…and sometimes crucial! Even though Covid-19 and its repercussions are at the heart of most conversations these days, it’s also become clear quite rapidly that everybody wants to hear about literally anything else. Journalists are no exception and frequently make this quite clear. Even when the situation looked like it was clearing up and media seemed open to broader stories, they would still prioritise articles somehow related to the current crisis. Their openness, however, was still encouraging, even in the long term.
Don’t be insistent. As mentioned, journalists have little to no time. They manage their agendas tightly, minute by minute. You can’t just barge in and impose yourself. If they say no, move on. If they say they need some time to consider a story, give them the space. Don’t be THAT PR. Also, remember that it may be a “no” for the story you’re pitching, but you may receive a “yes” down the line when the time is right.
Location, location, location. Well, localisation to be precise. If you’re talking to French journalists, you need to provide them with French information – insights, figures, latest news etc. You need to speak their language if you’re hopeful for an answer! Of course, your messages must not only be incisive and cutting, but they also need to provide concrete information, which is enough to make the journalist want to know more. As you’re taking the first step, you need to make it count for them to want to take the second one.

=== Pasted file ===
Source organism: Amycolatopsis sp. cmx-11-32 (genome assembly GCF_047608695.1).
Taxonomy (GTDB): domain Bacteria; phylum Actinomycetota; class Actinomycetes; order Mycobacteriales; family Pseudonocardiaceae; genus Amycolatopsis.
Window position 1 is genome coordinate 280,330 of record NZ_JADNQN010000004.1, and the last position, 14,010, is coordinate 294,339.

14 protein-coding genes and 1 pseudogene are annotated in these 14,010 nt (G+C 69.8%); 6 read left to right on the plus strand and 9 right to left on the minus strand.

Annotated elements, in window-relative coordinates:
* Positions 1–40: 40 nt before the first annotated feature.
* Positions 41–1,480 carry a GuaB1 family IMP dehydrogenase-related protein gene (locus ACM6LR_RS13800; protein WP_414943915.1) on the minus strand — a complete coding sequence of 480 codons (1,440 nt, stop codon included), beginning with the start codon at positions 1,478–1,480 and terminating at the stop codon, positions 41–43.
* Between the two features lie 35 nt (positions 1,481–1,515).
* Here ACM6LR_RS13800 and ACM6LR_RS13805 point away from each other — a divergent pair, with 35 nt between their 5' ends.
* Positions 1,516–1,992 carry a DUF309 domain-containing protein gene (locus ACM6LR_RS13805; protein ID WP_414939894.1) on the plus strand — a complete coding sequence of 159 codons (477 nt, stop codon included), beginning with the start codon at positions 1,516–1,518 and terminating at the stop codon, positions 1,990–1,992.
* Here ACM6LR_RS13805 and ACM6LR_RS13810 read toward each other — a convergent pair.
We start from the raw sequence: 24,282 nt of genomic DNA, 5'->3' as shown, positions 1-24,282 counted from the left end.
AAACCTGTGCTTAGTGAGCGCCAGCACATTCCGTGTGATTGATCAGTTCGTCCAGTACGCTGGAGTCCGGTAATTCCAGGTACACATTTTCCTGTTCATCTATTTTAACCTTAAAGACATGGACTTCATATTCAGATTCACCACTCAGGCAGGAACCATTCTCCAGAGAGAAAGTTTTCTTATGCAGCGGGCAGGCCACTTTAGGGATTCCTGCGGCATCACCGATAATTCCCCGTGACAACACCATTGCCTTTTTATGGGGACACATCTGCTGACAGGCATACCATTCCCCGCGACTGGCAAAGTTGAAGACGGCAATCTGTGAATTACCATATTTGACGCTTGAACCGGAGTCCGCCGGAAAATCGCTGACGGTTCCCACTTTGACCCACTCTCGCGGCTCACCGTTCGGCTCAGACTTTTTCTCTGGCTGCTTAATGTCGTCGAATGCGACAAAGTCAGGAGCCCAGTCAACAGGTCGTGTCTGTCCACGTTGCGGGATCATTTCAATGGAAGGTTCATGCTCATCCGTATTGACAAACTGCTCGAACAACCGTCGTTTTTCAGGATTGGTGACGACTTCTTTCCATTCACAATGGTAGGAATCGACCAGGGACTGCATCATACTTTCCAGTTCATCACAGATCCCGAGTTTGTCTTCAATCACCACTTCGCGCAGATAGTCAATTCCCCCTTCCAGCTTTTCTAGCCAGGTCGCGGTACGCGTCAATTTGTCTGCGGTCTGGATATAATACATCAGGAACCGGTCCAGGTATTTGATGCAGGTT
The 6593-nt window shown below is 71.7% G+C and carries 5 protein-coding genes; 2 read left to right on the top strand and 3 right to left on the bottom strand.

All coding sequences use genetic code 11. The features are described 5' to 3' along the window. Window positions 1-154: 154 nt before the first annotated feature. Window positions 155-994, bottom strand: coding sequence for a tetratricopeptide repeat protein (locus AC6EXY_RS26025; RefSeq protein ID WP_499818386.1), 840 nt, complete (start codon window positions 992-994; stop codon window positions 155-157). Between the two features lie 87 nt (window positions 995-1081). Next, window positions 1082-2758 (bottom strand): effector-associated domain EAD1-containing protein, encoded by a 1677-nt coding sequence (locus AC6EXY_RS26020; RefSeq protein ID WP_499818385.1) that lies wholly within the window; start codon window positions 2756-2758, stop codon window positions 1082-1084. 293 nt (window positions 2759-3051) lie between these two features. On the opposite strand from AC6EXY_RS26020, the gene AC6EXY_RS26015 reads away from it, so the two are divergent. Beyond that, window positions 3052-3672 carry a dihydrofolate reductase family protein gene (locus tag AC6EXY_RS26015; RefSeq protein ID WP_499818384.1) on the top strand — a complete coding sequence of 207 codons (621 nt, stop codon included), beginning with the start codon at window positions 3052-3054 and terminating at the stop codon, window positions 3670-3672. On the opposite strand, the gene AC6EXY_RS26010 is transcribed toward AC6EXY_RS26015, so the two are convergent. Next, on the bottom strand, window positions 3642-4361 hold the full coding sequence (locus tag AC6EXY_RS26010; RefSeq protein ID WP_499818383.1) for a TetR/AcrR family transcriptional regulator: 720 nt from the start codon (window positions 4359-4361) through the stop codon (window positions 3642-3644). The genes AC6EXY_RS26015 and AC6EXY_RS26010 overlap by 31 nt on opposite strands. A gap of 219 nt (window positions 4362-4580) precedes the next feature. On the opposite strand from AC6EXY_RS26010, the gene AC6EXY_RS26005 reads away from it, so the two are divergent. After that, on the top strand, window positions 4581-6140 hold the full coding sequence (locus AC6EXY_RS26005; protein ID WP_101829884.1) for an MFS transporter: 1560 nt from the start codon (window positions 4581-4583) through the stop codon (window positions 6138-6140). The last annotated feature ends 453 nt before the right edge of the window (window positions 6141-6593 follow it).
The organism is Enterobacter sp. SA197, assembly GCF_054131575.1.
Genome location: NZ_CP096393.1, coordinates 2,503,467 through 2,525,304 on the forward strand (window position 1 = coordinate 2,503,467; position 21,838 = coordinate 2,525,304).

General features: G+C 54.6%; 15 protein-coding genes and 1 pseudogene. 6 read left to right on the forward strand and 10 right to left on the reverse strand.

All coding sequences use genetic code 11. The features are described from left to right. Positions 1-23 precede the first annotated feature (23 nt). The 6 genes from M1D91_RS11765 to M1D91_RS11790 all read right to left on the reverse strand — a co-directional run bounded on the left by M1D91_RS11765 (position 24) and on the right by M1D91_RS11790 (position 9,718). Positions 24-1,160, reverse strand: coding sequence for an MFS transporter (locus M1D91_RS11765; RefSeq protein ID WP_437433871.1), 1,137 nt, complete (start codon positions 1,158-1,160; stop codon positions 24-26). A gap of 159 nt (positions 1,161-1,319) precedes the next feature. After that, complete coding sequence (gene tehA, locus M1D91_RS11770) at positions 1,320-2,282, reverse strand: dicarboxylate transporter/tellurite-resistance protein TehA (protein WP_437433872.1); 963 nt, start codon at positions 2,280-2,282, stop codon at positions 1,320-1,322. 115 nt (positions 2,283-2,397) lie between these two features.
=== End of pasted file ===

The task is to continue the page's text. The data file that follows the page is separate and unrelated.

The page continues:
Drop it like it’s hot! Hot news is still critical. You have something to share? Great! But don’t jump the gun and think first about who would be most interested and relevant. Exclusives are not as common in France as they can be in other countries. But an embargoed story is, and some journalists still want them for themselves. If they’re worth it, let them be the only one to have the news.
You’re only human. This is OK, and journalists are too. Even though people don’t have time for a chat anymore, sometimes they just can’t help it and want to chat. So, don’t be afraid to do so, and, most importantly, listen to what you’re being told. Not only will you gain a lot of information from a conversation, but you will both have a great time and can move on with your day in a good mood.
At the start of the pandemic, all you could see/hear/read in the media was about the pandemic itself and nothing else – with good reason! This crisis has affected all of us, on both a professional and a personal level. How could it therefore not be the sole topic under the spotlight? The role of communications professionals is not just to relay your clients’ news, but also, and fundamentally, to provide journalists with those stories that are worth telling.
Do keep an eye out for the next instalment in this series of articles, which will examine how the media landscape has shifted within Germany. Or go back and check out the last instalment on the UK here.
Photo credit (c) Joanes Andueza, Unsplash.com